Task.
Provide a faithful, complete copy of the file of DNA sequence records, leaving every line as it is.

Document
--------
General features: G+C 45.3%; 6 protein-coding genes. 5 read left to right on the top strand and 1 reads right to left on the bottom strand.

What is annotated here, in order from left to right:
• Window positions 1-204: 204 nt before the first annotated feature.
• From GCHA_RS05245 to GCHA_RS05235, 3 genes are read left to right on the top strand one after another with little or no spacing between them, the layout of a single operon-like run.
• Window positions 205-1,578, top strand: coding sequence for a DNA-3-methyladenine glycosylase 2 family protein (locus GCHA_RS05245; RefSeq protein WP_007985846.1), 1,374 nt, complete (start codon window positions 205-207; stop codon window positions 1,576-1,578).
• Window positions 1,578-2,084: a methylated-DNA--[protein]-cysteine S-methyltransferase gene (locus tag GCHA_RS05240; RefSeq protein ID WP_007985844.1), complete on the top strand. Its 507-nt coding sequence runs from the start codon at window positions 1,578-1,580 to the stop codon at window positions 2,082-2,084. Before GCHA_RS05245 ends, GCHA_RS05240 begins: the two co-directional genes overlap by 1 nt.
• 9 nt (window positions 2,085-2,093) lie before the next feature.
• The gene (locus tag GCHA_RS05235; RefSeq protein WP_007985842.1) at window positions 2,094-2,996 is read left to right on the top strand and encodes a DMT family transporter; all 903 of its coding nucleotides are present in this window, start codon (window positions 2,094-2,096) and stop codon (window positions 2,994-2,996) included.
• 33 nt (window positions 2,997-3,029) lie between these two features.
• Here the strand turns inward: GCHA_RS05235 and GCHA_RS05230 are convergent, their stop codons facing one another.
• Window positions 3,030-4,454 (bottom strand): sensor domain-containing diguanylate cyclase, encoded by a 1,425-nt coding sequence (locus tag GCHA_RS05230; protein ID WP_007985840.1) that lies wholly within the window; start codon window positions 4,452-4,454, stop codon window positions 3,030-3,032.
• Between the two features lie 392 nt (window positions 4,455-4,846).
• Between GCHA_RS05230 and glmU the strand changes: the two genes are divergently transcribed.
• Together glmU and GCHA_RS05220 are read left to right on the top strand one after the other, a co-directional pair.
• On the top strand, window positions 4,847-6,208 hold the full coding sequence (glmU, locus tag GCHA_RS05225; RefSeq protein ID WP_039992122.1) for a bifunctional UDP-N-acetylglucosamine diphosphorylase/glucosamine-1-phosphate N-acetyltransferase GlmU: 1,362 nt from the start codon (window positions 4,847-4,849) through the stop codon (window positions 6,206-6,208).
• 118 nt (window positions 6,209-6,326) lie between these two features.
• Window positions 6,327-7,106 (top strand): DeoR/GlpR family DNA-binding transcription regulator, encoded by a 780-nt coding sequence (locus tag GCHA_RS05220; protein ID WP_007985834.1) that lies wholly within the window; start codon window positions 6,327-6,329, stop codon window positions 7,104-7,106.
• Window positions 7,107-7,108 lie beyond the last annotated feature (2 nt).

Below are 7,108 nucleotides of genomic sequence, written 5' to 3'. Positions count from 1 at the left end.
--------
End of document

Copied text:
General features: G+C 45.3%; 6 protein-coding genes. 5 read left to right on the top strand and 1 reads right to left on the bottom strand.

What is annotated here, in order from left to right:
• Window positions 1-204: 204 nt before the first annotated feature.
• From GCHA_RS05245 to GCHA_RS05235, 3 genes are read left to right on the top strand one after another with little or no spacing between them, the layout of a single operon-like run.
• Window positions 205-1,578, top strand: coding sequence for a DNA-3-methyladenine glycosylase 2 family protein (locus GCHA_RS05245; RefSeq protein WP_007985846.1), 1,374 nt, complete (start codon window positions 205-207; stop codon window positions 1,576-1,578).
• Window positions 1,578-2,084: a methylated-DNA--[protein]-cysteine S-methyltransferase gene (locus tag GCHA_RS05240; RefSeq protein ID WP_007985844.1), complete on the top strand. Its 507-nt coding sequence runs from the start codon at window positions 1,578-1,580 to the stop codon at window positions 2,082-2,084. Before GCHA_RS05245 ends, GCHA_RS05240 begins: the two co-directional genes overlap by 1 nt.
• 9 nt (window positions 2,085-2,093) lie before the next feature.
• The gene (locus tag GCHA_RS05235; RefSeq protein WP_007985842.1) at window positions 2,094-2,996 is read left to right on the top strand and encodes a DMT family transporter; all 903 of its coding nucleotides are present in this window, start codon (window positions 2,094-2,096) and stop codon (window positions 2,994-2,996) included.
• 33 nt (window positions 2,997-3,029) lie between these two features.
• Here the strand turns inward: GCHA_RS05235 and GCHA_RS05230 are convergent, their stop codons facing one another.
• Window positions 3,030-4,454 (bottom strand): sensor domain-containing diguanylate cyclase, encoded by a 1,425-nt coding sequence (locus tag GCHA_RS05230; protein ID WP_007985840.1) that lies wholly within the window; start codon window positions 4,452-4,454, stop codon window positions 3,030-3,032.
• Between the two features lie 392 nt (window positions 4,455-4,846).
• Between GCHA_RS05230 and glmU the strand changes: the two genes are divergently transcribed.
• Together glmU and GCHA_RS05220 are read left to right on the top strand one after the other, a co-directional pair.
• On the top strand, window positions 4,847-6,208 hold the full coding sequence (glmU, locus tag GCHA_RS05225; RefSeq protein ID WP_039992122.1) for a bifunctional UDP-N-acetylglucosamine diphosphorylase/glucosamine-1-phosphate N-acetyltransferase GlmU: 1,362 nt from the start codon (window positions 4,847-4,849) through the stop codon (window positions 6,206-6,208).
• 118 nt (window positions 6,209-6,326) lie between these two features.
• Window positions 6,327-7,106 (top strand): DeoR/GlpR family DNA-binding transcription regulator, encoded by a 780-nt coding sequence (locus tag GCHA_RS05220; protein ID WP_007985834.1) that lies wholly within the window; start codon window positions 6,327-6,329, stop codon window positions 7,104-7,106.
• Window positions 7,107-7,108 lie beyond the last annotated feature (2 nt).

Below are 7,108 nucleotides of genomic sequence, written 5' to 3'. Positions count from 1 at the left end.